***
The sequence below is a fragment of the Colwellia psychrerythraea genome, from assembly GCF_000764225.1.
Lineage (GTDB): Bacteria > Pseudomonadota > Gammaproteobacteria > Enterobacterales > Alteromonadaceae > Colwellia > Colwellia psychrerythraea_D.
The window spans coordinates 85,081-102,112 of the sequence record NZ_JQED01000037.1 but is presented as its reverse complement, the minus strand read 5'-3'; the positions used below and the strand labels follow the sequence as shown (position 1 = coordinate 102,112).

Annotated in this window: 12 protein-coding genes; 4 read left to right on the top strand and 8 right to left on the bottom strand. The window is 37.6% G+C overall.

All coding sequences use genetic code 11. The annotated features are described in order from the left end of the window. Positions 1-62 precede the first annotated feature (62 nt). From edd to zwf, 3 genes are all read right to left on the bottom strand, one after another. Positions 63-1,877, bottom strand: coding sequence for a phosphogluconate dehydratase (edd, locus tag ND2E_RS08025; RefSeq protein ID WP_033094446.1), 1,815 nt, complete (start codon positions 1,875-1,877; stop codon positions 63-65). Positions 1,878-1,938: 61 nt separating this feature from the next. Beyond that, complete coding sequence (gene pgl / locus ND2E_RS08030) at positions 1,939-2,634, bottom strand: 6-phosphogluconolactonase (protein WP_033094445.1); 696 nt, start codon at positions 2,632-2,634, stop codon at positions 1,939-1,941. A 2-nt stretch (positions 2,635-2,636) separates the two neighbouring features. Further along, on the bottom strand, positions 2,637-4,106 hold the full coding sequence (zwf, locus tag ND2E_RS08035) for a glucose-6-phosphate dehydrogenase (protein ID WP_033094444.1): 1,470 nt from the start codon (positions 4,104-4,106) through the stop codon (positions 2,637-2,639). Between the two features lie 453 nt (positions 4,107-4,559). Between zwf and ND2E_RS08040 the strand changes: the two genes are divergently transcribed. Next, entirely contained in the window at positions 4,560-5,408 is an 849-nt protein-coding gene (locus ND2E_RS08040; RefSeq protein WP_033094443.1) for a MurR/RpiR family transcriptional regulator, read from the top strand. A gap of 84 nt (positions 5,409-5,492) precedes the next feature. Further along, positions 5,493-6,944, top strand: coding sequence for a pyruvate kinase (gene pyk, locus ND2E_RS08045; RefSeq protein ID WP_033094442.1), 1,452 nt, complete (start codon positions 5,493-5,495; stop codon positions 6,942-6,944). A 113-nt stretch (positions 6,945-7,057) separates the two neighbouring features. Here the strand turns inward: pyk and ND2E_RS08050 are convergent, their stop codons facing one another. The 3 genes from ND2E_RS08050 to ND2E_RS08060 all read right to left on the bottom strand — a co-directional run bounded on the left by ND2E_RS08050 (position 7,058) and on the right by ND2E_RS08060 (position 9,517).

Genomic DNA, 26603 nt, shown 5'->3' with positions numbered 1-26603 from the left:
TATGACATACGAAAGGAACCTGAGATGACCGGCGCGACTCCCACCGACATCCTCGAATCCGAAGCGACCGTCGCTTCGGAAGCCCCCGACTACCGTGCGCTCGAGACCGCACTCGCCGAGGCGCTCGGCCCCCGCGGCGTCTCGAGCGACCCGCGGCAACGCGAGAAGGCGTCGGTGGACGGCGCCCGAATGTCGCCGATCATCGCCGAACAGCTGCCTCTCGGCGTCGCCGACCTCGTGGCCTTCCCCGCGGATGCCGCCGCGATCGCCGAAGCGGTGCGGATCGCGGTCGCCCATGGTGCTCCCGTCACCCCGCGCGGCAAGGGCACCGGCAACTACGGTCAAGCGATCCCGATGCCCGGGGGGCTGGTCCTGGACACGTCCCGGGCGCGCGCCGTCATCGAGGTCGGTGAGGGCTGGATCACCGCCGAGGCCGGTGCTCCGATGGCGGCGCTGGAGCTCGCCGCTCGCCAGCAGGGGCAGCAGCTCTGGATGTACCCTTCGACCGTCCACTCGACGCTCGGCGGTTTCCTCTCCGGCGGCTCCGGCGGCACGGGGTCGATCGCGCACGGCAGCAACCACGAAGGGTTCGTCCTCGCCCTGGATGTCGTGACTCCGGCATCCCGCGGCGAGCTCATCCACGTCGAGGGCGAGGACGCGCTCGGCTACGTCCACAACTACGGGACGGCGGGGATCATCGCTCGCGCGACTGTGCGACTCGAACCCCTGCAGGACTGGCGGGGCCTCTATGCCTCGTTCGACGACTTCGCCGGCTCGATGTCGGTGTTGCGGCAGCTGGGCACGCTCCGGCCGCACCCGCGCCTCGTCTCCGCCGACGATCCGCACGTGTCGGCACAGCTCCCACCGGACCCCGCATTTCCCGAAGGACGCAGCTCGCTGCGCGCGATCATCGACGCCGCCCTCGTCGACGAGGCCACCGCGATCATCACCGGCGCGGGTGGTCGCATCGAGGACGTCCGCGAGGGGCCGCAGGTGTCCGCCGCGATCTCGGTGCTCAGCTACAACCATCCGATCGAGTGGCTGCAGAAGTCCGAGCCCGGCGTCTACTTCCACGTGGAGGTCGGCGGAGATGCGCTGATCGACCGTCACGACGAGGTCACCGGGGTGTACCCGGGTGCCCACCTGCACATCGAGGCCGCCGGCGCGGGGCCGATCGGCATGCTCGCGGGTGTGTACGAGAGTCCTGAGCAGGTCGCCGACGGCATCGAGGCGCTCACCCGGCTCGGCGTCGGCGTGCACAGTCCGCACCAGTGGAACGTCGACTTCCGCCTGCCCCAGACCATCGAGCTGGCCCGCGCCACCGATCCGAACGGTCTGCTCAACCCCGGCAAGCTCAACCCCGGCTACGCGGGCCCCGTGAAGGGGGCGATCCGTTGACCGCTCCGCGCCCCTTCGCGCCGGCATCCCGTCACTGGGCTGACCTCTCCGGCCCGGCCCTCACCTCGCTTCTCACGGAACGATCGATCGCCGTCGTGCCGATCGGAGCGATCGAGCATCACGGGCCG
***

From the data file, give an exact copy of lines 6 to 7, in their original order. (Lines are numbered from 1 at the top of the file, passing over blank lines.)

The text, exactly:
Genomic DNA, 26603 nt, shown 5'->3' with positions numbered 1-26603 from the left:
TATGACATACGAAAGGAACCTGAGATGACCGGCGCGACTCCCACCGACATCCTCGAATCCGAAGCGACCGTCGCTTCGGAAGCCCCCGACTACCGTGCGCTCGAGACCGCACTCGCCGAGGCGCTCGGCCCCCGCGGCGTCTCGAGCGACCCGCGGCAACGCGAGAAGGCGTCGGTGGACGGCGCCCGAATGTCGCCGATCATCGCCGAACAGCTGCCTCTCGGCGTCGCCGACCTCGTGGCCTTCCCCGCGGATGCCGCCGCGATCGCCGAAGCGGTGCGGATCGCGGTCGCCCATGGTGCTCCCGTCACCCCGCGCGGCAAGGGCACCGGCAACTACGGTCAAGCGATCCCGATGCCCGGGGGGCTGGTCCTGGACACGTCCCGGGCGCGCGCCGTCATCGAGGTCGGTGAGGGCTGGATCACCGCCGAGGCCGGTGCTCCGATGGCGGCGCTGGAGCTCGCCGCTCGCCAGCAGGGGCAGCAGCTCTGGATGTACCCTTCGACCGTCCACTCGACGCTCGGCGGTTTCCTCTCCGGCGGCTCCGGCGGCACGGGGTCGATCGCGCACGGCAGCAACCACGAAGGGTTCGTCCTCGCCCTGGATGTCGTGACTCCGGCATCCCGCGGCGAGCTCATCCACGTCGAGGGCGAGGACGCGCTCGGCTACGTCCACAACTACGGGACGGCGGGGATCATCGCTCGCGCGACTGTGCGACTCGAACCCCTGCAGGACTGGCGGGGCCTCTATGCCTCGTTCGACGACTTCGCCGGCTCGATGTCGGTGTTGCGGCAGCTGGGCACGCTCCGGCCGCACCCGCGCCTCGTCTCCGCCGACGATCCGCACGTGTCGGCACAGCTCCCACCGGACCCCGCATTTCCCGAAGGACGCAGCTCGCTGCGCGCGATCATCGACGCCGCCCTCGTCGACGAGGCCACCGCGATCATCACCGGCGCGGGTGGTCGCATCGAGGACGTCCGCGAGGGGCCGCAGGTGTCCGCCGCGATCTCGGTGCTCAGCTACAACCATCCGATCGAGTGGCTGCAGAAGTCCGAGCCCGGCGTCTACTTCCACGTGGAGGTCGGCGGAGATGCGCTGATCGACCGTCACGACGAGGTCACCGGGGTGTACCCGGGTGCCCACCTGCACATCGAGGCCGCCGGCGCGGGGCCGATCGGCATGCTCGCGGGTGTGTACGAGAGTCCTGAGCAGGTCGCCGACGGCATCGAGGCGCTCACCCGGCTCGGCGTCGGCGTGCACAGTCCGCACCAGTGGAACGTCGACTTCCGCCTGCCCCAGACCATCGAGCTGGCCCGCGCCACCGATCCGAACGGTCTGCTCAACCCCGGCAAGCTCAACCCCGGCTACGCGGGCCCCGTGAAGGGGGCGATCCGTTGACCGCTCCGCGCCCCTTCGCGCCGGCATCCCGTCACTGGGCTGACCTCTCCGGCCCGGCCCTCACCTCGCTTCTCACGGAACGATCGATCGCCGTCGTGCCGATCGGAGCGATCGAGCATCACGGGCCG